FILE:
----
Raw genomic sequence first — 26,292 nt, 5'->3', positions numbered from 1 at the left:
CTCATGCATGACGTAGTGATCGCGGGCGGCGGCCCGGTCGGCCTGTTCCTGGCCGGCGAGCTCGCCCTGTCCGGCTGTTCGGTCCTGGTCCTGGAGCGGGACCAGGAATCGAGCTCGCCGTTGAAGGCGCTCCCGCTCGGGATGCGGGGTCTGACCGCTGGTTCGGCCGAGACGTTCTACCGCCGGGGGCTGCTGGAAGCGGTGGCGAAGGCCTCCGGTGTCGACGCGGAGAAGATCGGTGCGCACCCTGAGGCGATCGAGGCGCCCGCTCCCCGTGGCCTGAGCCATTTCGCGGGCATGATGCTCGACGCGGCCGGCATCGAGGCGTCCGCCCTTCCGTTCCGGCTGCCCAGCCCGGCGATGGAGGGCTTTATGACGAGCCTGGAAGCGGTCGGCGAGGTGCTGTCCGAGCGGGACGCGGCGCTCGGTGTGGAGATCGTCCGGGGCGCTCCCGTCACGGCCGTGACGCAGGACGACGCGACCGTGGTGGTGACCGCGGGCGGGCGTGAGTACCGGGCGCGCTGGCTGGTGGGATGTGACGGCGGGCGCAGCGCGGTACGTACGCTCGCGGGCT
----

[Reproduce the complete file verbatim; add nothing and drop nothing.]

Raw genomic sequence first — 26,292 nt, 5'->3', positions numbered from 1 at the left:
CTCATGCATGACGTAGTGATCGCGGGCGGCGGCCCGGTCGGCCTGTTCCTGGCCGGCGAGCTCGCCCTGTCCGGCTGTTCGGTCCTGGTCCTGGAGCGGGACCAGGAATCGAGCTCGCCGTTGAAGGCGCTCCCGCTCGGGATGCGGGGTCTGACCGCTGGTTCGGCCGAGACGTTCTACCGCCGGGGGCTGCTGGAAGCGGTGGCGAAGGCCTCCGGTGTCGACGCGGAGAAGATCGGTGCGCACCCTGAGGCGATCGAGGCGCCCGCTCCCCGTGGCCTGAGCCATTTCGCGGGCATGATGCTCGACGCGGCCGGCATCGAGGCGTCCGCCCTTCCGTTCCGGCTGCCCAGCCCGGCGATGGAGGGCTTTATGACGAGCCTGGAAGCGGTCGGCGAGGTGCTGTCCGAGCGGGACGCGGCGCTCGGTGTGGAGATCGTCCGGGGCGCTCCCGTCACGGCCGTGACGCAGGACGACGCGACCGTGGTGGTGACCGCGGGCGGGCGTGAGTACCGGGCGCGCTGGCTGGTGGGATGTGACGGCGGGCGCAGCGCGGTACGTACGCTCGCGGGCT